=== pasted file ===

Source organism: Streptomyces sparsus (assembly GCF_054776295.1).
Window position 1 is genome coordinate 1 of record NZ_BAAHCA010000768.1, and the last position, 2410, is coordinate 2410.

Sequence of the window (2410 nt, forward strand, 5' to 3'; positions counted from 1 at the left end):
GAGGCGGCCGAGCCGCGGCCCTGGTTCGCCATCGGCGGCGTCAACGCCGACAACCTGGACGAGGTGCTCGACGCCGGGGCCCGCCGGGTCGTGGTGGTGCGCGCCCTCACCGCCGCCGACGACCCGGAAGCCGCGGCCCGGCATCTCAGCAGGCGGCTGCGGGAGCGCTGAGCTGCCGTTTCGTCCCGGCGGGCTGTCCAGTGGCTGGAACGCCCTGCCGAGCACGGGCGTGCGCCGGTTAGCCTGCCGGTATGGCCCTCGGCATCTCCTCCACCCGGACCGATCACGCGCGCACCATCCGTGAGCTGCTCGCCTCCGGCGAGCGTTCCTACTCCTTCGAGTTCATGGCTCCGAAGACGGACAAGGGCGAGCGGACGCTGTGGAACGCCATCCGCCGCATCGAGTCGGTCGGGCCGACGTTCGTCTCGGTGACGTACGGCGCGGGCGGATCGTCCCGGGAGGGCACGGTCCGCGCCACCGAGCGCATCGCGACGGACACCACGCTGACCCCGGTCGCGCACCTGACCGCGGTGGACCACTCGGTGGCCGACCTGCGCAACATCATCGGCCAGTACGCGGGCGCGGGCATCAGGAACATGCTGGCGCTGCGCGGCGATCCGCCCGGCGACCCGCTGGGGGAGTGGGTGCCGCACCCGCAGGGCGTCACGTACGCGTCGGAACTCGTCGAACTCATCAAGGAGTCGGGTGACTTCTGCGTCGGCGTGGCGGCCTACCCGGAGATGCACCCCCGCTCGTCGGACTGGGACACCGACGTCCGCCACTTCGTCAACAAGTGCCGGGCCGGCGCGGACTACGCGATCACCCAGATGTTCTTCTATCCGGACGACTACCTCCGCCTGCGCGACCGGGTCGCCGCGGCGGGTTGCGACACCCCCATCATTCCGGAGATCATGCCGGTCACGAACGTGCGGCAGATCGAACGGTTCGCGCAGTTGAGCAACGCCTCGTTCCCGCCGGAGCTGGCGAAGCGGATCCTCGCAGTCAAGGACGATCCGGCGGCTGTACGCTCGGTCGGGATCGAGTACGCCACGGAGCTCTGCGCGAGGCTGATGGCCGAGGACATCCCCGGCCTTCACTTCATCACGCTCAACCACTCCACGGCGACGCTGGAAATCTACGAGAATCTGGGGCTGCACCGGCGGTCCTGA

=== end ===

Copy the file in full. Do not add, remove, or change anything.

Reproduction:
Source organism: Streptomyces sparsus (assembly GCF_054776295.1).
Window position 1 is genome coordinate 1 of record NZ_BAAHCA010000768.1, and the last position, 2410, is coordinate 2410.

Sequence of the window (2410 nt, forward strand, 5' to 3'; positions counted from 1 at the left end):
GAGGCGGCCGAGCCGCGGCCCTGGTTCGCCATCGGCGGCGTCAACGCCGACAACCTGGACGAGGTGCTCGACGCCGGGGCCCGCCGGGTCGTGGTGGTGCGCGCCCTCACCGCCGCCGACGACCCGGAAGCCGCGGCCCGGCATCTCAGCAGGCGGCTGCGGGAGCGCTGAGCTGCCGTTTCGTCCCGGCGGGCTGTCCAGTGGCTGGAACGCCCTGCCGAGCACGGGCGTGCGCCGGTTAGCCTGCCGGTATGGCCCTCGGCATCTCCTCCACCCGGACCGATCACGCGCGCACCATCCGTGAGCTGCTCGCCTCCGGCGAGCGTTCCTACTCCTTCGAGTTCATGGCTCCGAAGACGGACAAGGGCGAGCGGACGCTGTGGAACGCCATCCGCCGCATCGAGTCGGTCGGGCCGACGTTCGTCTCGGTGACGTACGGCGCGGGCGGATCGTCCCGGGAGGGCACGGTCCGCGCCACCGAGCGCATCGCGACGGACACCACGCTGACCCCGGTCGCGCACCTGACCGCGGTGGACCACTCGGTGGCCGACCTGCGCAACATCATCGGCCAGTACGCGGGCGCGGGCATCAGGAACATGCTGGCGCTGCGCGGCGATCCGCCCGGCGACCCGCTGGGGGAGTGGGTGCCGCACCCGCAGGGCGTCACGTACGCGTCGGAACTCGTCGAACTCATCAAGGAGTCGGGTGACTTCTGCGTCGGCGTGGCGGCCTACCCGGAGATGCACCCCCGCTCGTCGGACTGGGACACCGACGTCCGCCACTTCGTCAACAAGTGCCGGGCCGGCGCGGACTACGCGATCACCCAGATGTTCTTCTATCCGGACGACTACCTCCGCCTGCGCGACCGGGTCGCCGCGGCGGGTTGCGACACCCCCATCATTCCGGAGATCATGCCGGTCACGAACGTGCGGCAGATCGAACGGTTCGCGCAGTTGAGCAACGCCTCGTTCCCGCCGGAGCTGGCGAAGCGGATCCTCGCAGTCAAGGACGATCCGGCGGCTGTACGCTCGGTCGGGATCGAGTACGCCACGGAGCTCTGCGCGAGGCTGATGGCCGAGGACATCCCCGGCCTTCACTTCATCACGCTCAACCACTCCACGGCGACGCTGGAAATCTACGAGAATCTGGGGCTGCACCGGCGGTCCTGA